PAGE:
Gimme Five: My 'Important Records,' from Tanya Tucker to Weather Report to ELP

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Every collector has a few records that are ‘important’: bought during life-altering circumstances or maybe during a difficult time in life. Or heck, maybe some nutty karma-tidbit tossed the record into your hands.

I’ve got several such records, and every time I listen to them I’m launched back to ‘the day’:

EMMYLOU HARRIS – SPYBOY (1988): The high point of the Lilith Fair show I went to was supposed to be Natalie Merchant. At least that’s what I told myself. I liked the headliner Sarah McLachlan, had heard Lucious Jackson (“Naked Eye” maybe?) on the radio, and knew of Emmylou Harris. But the only tune I managed to attach to her was “Evangeline,” and that was from the movie “The Last Waltz.”

So maybe, after seeing (and hearing) both Emmylou and Buddy Miller play backup band for Syd Straw on that tiny ‘first stage,’ I should have known something special was up for that day.

Emmylou Harris and her band Spyboy hit the main stage later that day and proceeded to blow the roof off the place. The combination of the muscular rhythm section, Miller’s chiming guitar and Emmylou’s angelic voice was just perfect. The high point of the set was the elegaic “Maker.”

WEATHER REPORT – 8:30 (1979): Freshman year of college … long before I ever thought of listening to any kind of jazz. Nearly every afternoon, a guy a few doors down from my room would crank the same tune. A very melodic thing with lots of interesting starts and stops. I never actually went and asked him what it was (it was the ‘scary’ room in my section…lots of noise, yelling, and slamming of doors — at any time of the day or night)…but I did walk by once during the ‘daily play’ and see the album cover lying on the floor. It was a very colorful thing depicting some people lined up to get into a show.

Well, just about 10 years later I saw this album (now, of course, on CD) at a store and decided to bring home a copy. The song turned out to be “Birdland.” I can never hear that song without thinking about those afternoons in Aroostook Hall.

KNOTS AND CROSSES – CREATURES OF HABIT (1992): A warmup band experience, this time at the Club Casino in Hampton Beach, New Hampshire. This is the kind of place where if the warmup band is less than stellar, they are ignored in a blizzard of loud chatter, beer drinking and trips to the bathroom.

This did not happen to Knots and Crosses.

What instead came to pass was a crowd (there for headliners Cheap Trick!) that was stunned into silence by the powerful voice of Carol Noonan. Think of maybe Janis Joplin without the rasp. Spicing this up were the backing vocals which twisted around Noonan’s not unlike John Doe to his Exene … but all slowed down in an almost country kind of way. The set closed with an acapella cover of “Gimme Shelter.” The place went nuts.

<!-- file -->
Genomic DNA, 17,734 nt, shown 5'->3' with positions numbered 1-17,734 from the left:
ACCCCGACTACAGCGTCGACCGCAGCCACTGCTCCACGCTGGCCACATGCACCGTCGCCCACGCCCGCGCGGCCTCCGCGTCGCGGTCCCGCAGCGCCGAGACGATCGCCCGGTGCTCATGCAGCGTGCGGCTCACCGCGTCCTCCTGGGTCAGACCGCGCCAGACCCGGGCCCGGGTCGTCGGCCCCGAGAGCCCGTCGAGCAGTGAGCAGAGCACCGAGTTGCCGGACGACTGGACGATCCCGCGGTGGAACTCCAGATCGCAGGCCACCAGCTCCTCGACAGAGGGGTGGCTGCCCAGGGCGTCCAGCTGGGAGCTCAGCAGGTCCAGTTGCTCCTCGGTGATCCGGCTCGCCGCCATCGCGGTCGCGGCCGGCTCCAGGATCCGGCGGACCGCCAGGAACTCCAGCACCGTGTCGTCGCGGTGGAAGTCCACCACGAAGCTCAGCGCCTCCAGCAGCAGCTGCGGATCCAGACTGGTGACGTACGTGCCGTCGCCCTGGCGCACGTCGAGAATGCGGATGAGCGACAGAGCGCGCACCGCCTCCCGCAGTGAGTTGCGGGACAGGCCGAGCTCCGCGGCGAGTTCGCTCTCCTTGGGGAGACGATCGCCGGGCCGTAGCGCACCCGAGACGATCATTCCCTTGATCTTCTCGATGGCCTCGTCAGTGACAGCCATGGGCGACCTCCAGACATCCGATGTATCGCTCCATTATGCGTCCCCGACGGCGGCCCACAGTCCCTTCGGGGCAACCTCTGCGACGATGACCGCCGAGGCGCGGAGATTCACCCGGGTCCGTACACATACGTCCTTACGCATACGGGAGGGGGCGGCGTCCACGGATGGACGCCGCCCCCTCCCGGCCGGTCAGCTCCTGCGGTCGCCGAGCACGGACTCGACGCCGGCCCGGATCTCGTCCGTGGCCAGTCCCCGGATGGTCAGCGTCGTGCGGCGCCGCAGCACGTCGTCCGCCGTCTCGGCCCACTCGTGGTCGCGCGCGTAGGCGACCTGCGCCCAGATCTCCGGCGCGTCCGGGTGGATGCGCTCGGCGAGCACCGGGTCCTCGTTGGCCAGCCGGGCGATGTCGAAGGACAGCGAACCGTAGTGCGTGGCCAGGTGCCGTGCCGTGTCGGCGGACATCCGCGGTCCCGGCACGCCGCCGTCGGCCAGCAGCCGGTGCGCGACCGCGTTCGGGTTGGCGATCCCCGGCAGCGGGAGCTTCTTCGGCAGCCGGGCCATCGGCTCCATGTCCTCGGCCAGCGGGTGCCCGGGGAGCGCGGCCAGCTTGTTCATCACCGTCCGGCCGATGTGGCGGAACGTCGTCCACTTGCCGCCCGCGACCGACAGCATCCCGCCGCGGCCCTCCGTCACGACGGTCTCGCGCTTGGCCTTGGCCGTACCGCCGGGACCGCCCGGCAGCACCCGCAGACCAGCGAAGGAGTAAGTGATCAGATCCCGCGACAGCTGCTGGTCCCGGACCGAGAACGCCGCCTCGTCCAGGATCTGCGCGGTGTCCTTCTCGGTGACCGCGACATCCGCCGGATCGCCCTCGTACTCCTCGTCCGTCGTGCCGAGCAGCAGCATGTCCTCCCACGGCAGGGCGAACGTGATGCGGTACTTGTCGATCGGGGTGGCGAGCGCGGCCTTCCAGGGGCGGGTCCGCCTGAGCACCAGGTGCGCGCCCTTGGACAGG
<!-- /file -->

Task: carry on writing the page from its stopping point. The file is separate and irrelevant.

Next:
(If you can’t find Creatures of Habit, which has been out of print, check out the compilation There Was A Time or one of Noonan’s excellent solo records.)

TANYA TUCKER – T.N.T. (1978): In high school, I had a job at a small general merchandise/drugstore called LaVerdiere’s. It was a Maine/New Hampshire chain that was bought out at some point by (I think) Rite Aid. One of my favorite jobs at the store (waaaay better than swabbing down the entryway) was dealing with the record inventory in the tiny music section. Let me tell ya, I had to restrain myself. It was so easy to ‘charge’ records at the end of the night … but very depressing to get a two-week paycheck for $11.32.

So for several weeks this Tanya Tucker record was in the country bin. Now there’s no way I would have been caught buying a country album. I mean, I had a reputation to keep up! Molly Hatchet and Lynyrd Skynyrd were the closest I was getting to country. But, gees … that Tanya Tucker was hot! Well, I never did buy that record back then — but I did pick it up a couple of years ago. Too bad I passed it up back then, because it’s a load of fun. Kinda reminds me of Shania Twain before she went totally pop.

EMERSON LAKE AND PALMER – TARKUS (1971): OK, back to that high school girlfriend who tortured me with extended listening sessions of Shaun Cassidy, Lief Garrett, and the Grease soundtrack. There was this big credenza down in the basement that served as stereo rack and album storage unit. Behind some sliding doors were all of Laurie and her older brother Rob’s records. The great thing about her brother (aside from keeping his mouth shut about what went on in the basement) was that he had better taste in music.

One day I took a tour of the entire collection and pulled out the most bizarre-looking record. The cover illustration had this … thing on it that looked like a cross between a tank and an armadillo. Hmmm … now I’m interested. So I put the thing on the record player, totally bumming out my girlfriend … but what the heck, I liked it.

Still do. Sure, it’s overblown. So what? A few years later punk came along to blow away the puffery of art-rock … but at that moment I was more than content to revel in it.

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